Egypt eyeing larger economic presence in Africa
Cairo - Egypt signed deals and memoranda of understanding with African governments during the Africa 2017 Forum: Business for Africa, Egypt and the World to ease trade and open the door for investing.
“The event gave us a good chance to give information to African businessmen about investment opportunities available in our country,” said Egyptian Investment and International Cooperation Minister Sahar Nasr. “It also helped African government officials attending to bring to light sectors crying for investment in their countries.”
The conference at Sharm el- Sheikh, which was sponsored by Egyptian President Abdel Fattah al- Sisi, allowed the exchange of expertise and the initiating of investment partnerships.
“Africa is badly in need of investments and trade,” said Rashad Abdo, an economics professor at Helwan University. “These are the two things that will enable the Africans to move ahead with development and make the best use of their economic capacities.”
Most of the deals signed during the conference focused on easing trade between African countries. The African Export-Import Bank (AFREXIMBANK) and the Attijariwafa Bank signed an agreement to encourage trade between African countries and finance development projects in Africa. The Egyptian Export Development Bank and AFREXIMBANK signed an agreement to support the export of Egyptian goods to African markets.
In 2016, Egypt’s trade with Africa amounted to $5.4 billion, including $2.9 billion in Egyptian exports to African countries.
The Africa 2017 Forum took place as Egypt demonstrates growing interest in strengthening economic ties with the continent. Cairo is moving away from strategies in which Africa was at the bottom of the list of geographic zones for promoting business.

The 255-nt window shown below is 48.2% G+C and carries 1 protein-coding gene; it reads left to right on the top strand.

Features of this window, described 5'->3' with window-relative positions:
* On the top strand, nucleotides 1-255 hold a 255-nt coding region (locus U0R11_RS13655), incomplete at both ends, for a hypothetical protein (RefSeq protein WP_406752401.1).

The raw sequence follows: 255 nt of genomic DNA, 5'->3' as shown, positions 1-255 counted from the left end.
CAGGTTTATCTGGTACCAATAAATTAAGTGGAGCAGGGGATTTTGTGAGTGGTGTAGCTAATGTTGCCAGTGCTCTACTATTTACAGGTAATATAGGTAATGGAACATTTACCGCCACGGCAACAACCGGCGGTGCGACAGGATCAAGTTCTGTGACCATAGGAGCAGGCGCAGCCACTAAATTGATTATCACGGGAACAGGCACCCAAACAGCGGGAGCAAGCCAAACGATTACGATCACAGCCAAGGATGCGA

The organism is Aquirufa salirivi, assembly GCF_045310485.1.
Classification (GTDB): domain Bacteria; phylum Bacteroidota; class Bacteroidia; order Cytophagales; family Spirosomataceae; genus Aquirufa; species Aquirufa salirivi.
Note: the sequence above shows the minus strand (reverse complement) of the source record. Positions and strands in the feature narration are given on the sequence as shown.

“Egypt’s economic strategies were focused on Europe, the United States and the Arab world for many decades in the past,” said Farag Abdel Fattah, an economics professor at Cairo University. “It has, however, realised that dropping Africa off the economic priority list was not a correct decision.”
Egypt has paid dearly, on both economic and political levels, for neglecting ties with Africa. Its absence occurred while regional political and economic rivals, including Turkey, Iran, Qatar and Israel, gained influence.
Egypt expressed concern it could lose some rights, including to a fixed share of Nile River resources, the primary source of water for its population. When Ethiopia began construction of a multibillion-dollar hydroelectric dam on the Nile in 2011, a project that will significantly reduce the water flow into Egypt, few African countries were ready to back Egypt in its opposition to the project.
“This experience has taught us that we can run at even more catastrophic losses if we do not mend fences with the Africans,” said writer Sakina Fouad. “Egypt enjoys a lot of advantages that make its rapprochement with fellow African countries rewarding to all sides.”
Even with Ethiopia, the country with which Egypt is locked in what appears to be unending and unfruitful negotiations, Cairo wants to expand economic cooperation.
During the conference, African government officials visited major Egyptian industrial projects, including ceramic and textile factories. African government officials were shown tourist projects in Sharm el- Sheikh.
Egypt has been trying to claim an influential position on the African economic stage since 2015 when it united Africa’s main economic and trading blocs, namely the Common Market for Eastern and Southern Africa, the Southern African Development Community and the East African Community.
The 26 members of the blocs have a combined gross domestic product of $1.2 trillion and markets that contain 620 million consumers.
These are the consumers Egypt has an eye on as it tries to gain access to African markets, economists said. Sisi has been trying to convince African leaders to develop a modern road network between African countries to ease the movement of people and goods.
Rampant unrest, the lack of the infrastructure and the primitive nature of economic systems in some countries remain major stumbling blocks as Egypt tries to increase business on the continent, economists said.
“This is why events that bring Egyptian and African businessmen together are important,” Abdo said. “They help local businessmen test the waters before investing in African countries.”